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Recycling: Toward a solution for disposable masks

Recycling: Toward a solution for disposable masks

A Quebec company decided to propose a solution to divert the astronomical amount of disposable procedural masks that could end up in a landfill.

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To mark Earth Day, Quebec’s JWG is launching the Valorise ton masque, a full-service program, from delivery of a recovery fund to recycling used equipment.

The company wants to set up a program that is more oriented towards full mask recycling. Collection points may appear.

Alarming situation

A year into the pandemic, disposable masks have become one of the environmental issues of greatest concern. In many schools, for example, students have to change a single-use mask three times during the same day. The amount of waste is very high everywhere.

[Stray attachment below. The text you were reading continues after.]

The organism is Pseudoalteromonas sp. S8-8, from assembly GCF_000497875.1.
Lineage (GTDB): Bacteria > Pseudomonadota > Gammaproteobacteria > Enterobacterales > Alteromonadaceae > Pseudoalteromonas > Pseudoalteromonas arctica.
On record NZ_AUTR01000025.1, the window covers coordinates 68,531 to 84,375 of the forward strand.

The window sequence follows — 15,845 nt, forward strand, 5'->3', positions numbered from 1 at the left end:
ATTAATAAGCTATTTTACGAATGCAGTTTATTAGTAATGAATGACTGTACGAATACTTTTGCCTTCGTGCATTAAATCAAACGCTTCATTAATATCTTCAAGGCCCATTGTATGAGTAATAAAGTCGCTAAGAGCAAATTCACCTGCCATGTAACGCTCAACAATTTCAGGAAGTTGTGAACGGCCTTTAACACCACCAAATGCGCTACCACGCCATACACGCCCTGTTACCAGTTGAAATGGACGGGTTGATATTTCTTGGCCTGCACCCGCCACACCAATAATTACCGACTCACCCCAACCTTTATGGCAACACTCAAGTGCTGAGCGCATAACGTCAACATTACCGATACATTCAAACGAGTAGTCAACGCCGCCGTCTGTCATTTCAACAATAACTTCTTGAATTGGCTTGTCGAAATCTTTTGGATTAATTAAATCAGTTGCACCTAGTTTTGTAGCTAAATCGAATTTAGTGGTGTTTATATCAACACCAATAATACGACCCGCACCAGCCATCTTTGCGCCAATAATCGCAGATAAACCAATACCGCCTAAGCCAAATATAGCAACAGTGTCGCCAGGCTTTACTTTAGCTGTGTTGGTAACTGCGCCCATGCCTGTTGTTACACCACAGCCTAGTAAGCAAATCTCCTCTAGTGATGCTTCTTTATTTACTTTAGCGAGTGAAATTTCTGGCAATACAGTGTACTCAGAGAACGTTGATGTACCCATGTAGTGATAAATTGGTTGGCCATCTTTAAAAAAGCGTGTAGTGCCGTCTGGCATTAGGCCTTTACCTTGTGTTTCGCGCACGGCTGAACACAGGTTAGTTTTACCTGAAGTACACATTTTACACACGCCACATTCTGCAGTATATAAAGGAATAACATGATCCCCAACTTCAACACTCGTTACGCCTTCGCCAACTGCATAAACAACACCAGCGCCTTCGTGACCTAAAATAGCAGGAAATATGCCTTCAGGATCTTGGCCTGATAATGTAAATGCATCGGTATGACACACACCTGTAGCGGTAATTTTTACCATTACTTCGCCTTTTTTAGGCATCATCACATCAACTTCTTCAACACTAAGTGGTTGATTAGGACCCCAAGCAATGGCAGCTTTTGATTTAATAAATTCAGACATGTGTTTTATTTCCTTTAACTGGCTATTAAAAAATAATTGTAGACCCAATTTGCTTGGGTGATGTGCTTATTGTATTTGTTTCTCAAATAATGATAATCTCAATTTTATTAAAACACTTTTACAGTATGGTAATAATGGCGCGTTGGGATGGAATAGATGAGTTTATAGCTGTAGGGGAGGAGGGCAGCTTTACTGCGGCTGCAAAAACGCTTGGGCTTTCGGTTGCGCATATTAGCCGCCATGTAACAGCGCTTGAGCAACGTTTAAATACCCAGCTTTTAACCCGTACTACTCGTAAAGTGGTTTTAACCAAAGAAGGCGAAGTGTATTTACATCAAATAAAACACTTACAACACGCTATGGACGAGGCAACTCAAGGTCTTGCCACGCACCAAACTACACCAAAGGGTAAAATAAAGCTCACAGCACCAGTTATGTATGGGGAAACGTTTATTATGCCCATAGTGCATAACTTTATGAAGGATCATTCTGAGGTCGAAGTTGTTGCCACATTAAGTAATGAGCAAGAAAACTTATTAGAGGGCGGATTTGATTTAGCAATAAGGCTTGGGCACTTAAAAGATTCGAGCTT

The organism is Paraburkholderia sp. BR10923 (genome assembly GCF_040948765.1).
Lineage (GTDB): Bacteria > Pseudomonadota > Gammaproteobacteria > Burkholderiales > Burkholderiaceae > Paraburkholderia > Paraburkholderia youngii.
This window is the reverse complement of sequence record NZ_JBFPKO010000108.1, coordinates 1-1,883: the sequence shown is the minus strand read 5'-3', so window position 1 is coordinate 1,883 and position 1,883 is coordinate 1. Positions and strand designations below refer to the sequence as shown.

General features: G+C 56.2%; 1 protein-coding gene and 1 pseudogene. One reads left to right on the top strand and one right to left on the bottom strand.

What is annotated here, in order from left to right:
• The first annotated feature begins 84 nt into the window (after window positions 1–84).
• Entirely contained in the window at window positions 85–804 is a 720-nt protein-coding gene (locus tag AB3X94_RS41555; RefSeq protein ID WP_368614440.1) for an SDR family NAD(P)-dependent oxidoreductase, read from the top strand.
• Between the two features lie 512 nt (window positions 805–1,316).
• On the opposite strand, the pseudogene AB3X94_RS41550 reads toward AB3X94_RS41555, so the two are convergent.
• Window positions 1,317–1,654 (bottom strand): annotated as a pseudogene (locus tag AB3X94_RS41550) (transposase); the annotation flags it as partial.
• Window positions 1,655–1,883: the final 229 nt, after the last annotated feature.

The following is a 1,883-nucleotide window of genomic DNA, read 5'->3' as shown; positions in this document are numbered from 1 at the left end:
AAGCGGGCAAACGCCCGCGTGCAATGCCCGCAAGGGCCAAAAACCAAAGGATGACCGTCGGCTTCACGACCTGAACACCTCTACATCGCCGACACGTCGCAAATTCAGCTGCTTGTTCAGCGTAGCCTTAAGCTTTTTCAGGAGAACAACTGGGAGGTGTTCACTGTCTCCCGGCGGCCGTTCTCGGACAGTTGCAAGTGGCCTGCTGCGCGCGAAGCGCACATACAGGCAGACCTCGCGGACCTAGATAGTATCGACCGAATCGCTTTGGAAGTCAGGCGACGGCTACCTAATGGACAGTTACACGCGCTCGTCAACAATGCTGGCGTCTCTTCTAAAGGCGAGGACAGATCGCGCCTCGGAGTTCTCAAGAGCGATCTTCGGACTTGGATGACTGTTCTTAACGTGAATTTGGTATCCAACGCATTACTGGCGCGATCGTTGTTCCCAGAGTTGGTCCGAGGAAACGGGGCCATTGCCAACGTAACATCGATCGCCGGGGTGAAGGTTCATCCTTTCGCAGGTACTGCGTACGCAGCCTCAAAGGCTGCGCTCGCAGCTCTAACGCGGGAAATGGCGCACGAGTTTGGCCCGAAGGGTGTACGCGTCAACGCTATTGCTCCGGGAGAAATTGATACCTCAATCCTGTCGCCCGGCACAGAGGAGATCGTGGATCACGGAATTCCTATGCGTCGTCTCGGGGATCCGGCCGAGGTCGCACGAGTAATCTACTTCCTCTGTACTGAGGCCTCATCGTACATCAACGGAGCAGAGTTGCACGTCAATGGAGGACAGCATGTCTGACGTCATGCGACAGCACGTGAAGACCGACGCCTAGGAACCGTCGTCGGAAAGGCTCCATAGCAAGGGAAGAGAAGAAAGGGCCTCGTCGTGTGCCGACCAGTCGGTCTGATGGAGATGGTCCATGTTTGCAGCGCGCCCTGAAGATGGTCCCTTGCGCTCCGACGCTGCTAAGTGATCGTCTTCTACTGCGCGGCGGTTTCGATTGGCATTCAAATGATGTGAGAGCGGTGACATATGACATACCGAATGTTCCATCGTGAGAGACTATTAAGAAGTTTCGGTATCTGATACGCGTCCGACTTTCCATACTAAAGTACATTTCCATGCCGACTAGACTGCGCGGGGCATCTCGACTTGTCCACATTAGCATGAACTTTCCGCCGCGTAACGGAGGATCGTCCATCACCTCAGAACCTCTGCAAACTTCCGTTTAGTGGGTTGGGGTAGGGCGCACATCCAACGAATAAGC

The Government of Canada estimates that 63,000 tons of disposable personal protective equipment (PPE) will eventually go to the landfill.

A year ago the question was not asked. This is a new problem and we wanted to take action, ”explains Jeremy Gagnon, President of JWG.

A major player in the supply of medical equipment, JWG wants to complete its cycle of operations, from import to recovery.

The program will then aim to convert disposable masks into clean energy. Energy recovery will be an accessible solution in the near future.

Green and sustainable

All materials will be incinerated and converted into electricity for homes and businesses in the United States by world-leading global company Covanta Solutions.

“We want it to be as green as possible. We have to offer options and extend a helping hand,” adds Mr. Gagnon.

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Finally, JWG is also committed to planting a tree for every collection box ordered. Billions of disposable masks are produced every year.

In the west of the country alone, residents of Greater Vancouver have tossed 109 million masks, 48 ​​million handkerchiefs and 371 million gloves, according to a report presented last March. More than 1.5 billion disposable masks will end up in the world’s oceans this year, according to a nongovernmental organization.

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